The only way to get to the river is to scale the cliff — 30 feet out, then 20 feet down. They construct a crude tether from a trussing rope and clothing from the wreckage. Terrified, Henrick makes the first dive and successfully gets to the trees, securing the tether. Pike goes next, followed by Ottway, leaving Talget, who has a vertigo attack and ends up falling. The trees blanket his fall, but not by much. Nonetheless, he’s alive when the wolves come upon him. He hallucinates his little girl is with him and doesn’t seem to notice as the wolves eat him alive. Pike freaks out, concerned the wolves are never going to let them go. Ottway tells Pike not to think about dying — just fight. Pike looks uncertain as they march toward the river.
As they trudge along the bank, Pike simply collapses. Ottway and Henrick try to convince him to keep going, but Pike refuses. He’s stopped caring, content with the idea of going out on his own terms. There’s nothing for him back in the real world, so why fight to get back there? The others accept this decision and wait for him to die. Afterward, Henrick asks Ottway where he was headed “that night.” Ottway doesn’t know what this means, but Henrick explains he saw Ottway leaving the bar — the night he attempted suicide, at which point it becomes clear that the flashback bear attack from earlier immediately followed Ottway sticking a shotgun in his mouth and preparing to pull the trigger. Henrick’s only seen the look in Pike’s eyes one other time — that night, in Ottway’s eyes. Ottway has no answer to the question. Henrick asks another: what made Ottway change his mind? Ottway shrugs: “Fear.” They continue trudging along the river ice floe when it caves in, bringing Henrick down with it. Ottway struggles to pull Henrick out, but the current is too strong. Henrick freezes to death before he even has a chance to get pulled under.
Ottway keeps moving, yelling at himself for getting everyone killed. He comes upon an icy bottleneck, followed by a clearing, where animal carcasses are strewn about. As Ottway keeps moving, he sees a cave. Sitting at the mouth of the cave — one of the wolves, watching, waiting. Ottway has walked right into their den without realizing it. Angry and reflecting on all the lives lost on this journey, Ottway takes his own advice to Pike and confronts them head-on — taking on the six remaining wolves with unabashed fury. It’s an unfair fight, and the wolves kick his ass, but they don’t kill him. They’re scared away by something — the noise of an approaching helicopter. It lands and brings Ottway to the hospital, where he lies in bed with the woman glimpsed earlier.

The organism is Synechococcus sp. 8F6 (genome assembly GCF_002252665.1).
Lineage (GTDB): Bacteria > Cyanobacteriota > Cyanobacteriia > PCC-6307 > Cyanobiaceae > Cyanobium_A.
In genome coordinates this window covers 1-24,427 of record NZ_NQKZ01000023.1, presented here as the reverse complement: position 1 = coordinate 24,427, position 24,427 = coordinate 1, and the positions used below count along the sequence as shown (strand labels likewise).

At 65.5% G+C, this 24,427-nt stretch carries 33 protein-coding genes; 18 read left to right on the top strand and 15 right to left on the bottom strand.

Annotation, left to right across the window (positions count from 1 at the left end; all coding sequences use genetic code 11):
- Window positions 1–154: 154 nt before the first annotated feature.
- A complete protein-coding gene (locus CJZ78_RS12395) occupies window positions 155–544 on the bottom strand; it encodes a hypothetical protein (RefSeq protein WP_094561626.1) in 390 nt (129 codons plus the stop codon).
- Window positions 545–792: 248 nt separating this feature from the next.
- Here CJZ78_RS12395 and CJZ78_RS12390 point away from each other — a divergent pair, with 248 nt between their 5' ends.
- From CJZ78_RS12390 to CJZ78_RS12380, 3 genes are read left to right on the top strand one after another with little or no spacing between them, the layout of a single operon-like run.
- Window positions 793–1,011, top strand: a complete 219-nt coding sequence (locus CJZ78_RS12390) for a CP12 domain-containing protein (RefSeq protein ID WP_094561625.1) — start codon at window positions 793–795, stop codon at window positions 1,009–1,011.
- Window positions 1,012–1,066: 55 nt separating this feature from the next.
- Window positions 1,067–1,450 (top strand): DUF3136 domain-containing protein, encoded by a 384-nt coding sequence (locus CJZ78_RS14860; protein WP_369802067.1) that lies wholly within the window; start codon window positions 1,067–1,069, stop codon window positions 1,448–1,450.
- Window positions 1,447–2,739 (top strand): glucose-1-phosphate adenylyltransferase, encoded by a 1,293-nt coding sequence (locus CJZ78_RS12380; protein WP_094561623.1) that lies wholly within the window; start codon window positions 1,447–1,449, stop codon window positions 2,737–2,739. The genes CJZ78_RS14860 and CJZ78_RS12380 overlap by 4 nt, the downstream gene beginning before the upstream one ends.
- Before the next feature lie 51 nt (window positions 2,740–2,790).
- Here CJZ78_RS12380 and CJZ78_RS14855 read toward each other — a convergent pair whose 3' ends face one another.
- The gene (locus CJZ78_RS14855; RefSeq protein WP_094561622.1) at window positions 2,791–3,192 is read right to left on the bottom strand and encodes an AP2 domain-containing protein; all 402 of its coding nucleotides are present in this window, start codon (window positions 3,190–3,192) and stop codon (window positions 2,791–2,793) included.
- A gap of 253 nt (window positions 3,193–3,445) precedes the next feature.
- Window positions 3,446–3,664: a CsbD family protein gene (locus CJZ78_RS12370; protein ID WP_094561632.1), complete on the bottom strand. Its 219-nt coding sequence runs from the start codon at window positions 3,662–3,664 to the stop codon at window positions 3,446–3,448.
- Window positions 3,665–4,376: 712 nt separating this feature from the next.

Comments:The Grey is a modern take on Jack London-style arctic adventures, with elements of grim disaster movies like The Perfect Storm and Alive. The script contains a number of harrowing, adrenaline-pumping set pieces, but its overall lack of character development causes the many deaths to lack emotional impact. As written, it merits a consider.
The first act does a nice job of setting the tone, establishing the stakes, and giving some idea of what this script will be about: man versus wolf in the arctic tundra. However, the writers misfire almost immediately by focusing far too much on Ottway and not enough on the ensemble. Ottway is a fairly compelling character, but this story follows seven of the plane crash survivors, and all of them (including, to some extent, Ottway) lack depth.
Over the course of the second act, there are a lot of dialogue scenes — characters discussing what to do about the wolves, where to go next, etc. This should add some dimension to the other characters, but it really doesn’t. They’re each assigned a single personality quirk (Flannery the chatterbox, Pike the remorseless thief, etc.), but they don’t develop into more compelling characters as the story goes on. When the body count starts going up in the second act, the deaths have minimal impact as a result of this poor development. The narrative simply moves on without dwelling.
In the third act, this flaw becomes especially apparent, in which Ottway ultimately becomes the lone survivor. While it’s satisfyingly ironic to see Ottway accidentally stumble into the wolves’ den, the reflection on his fallen colleagues doesn’t pack the punch it should, on either Ottway himself or the audience. Finally, Ottway awakens in a hospital with his mysterious lost love by his side, and it becomes clear where the writers went wrong: they took a gritty ensemble piece and attempted to turn it into a half-baked story about one man searching to reclaim his lost love.
What might help the characters’ believability is a chance to see them in the real world, working their oil rig or drinking at the bar. All the writers show is Ottway, not introducing any of the other characters until they get on the plane. If the writers give a better understanding of what drives the others, the rest of the story will fall into place and their untimely deaths will have some meaning.
Instead, these deaths just prompt lingering questions like, “Why was Pike’s life so rotten that he decided to simply wait to die instead of muddling through until they found rescue?” The script wants his death to seem like a noble reward for a man who led a tough, impossible life — but they never develop the character fully enough for the audience to understand his tough, impossible life. Ironically, Ottway is the only character who has his mysterious questions answered, but his love story feels ambiguous and tacked-on. It’s never clear if this motivates him to stay alive to get back to the woman he loves, or if the fact that he know he’ll never see her again haunts him and makes him both fearless and reckless.
The overall beats of the post-crash story are pretty solid and loaded with variety. The writers do a very good job of exploiting their setting without feeling too much like similar movies (e.g., Alive). Really, the poorly developed characters are the only thing keeping The Grey from being a great survival story.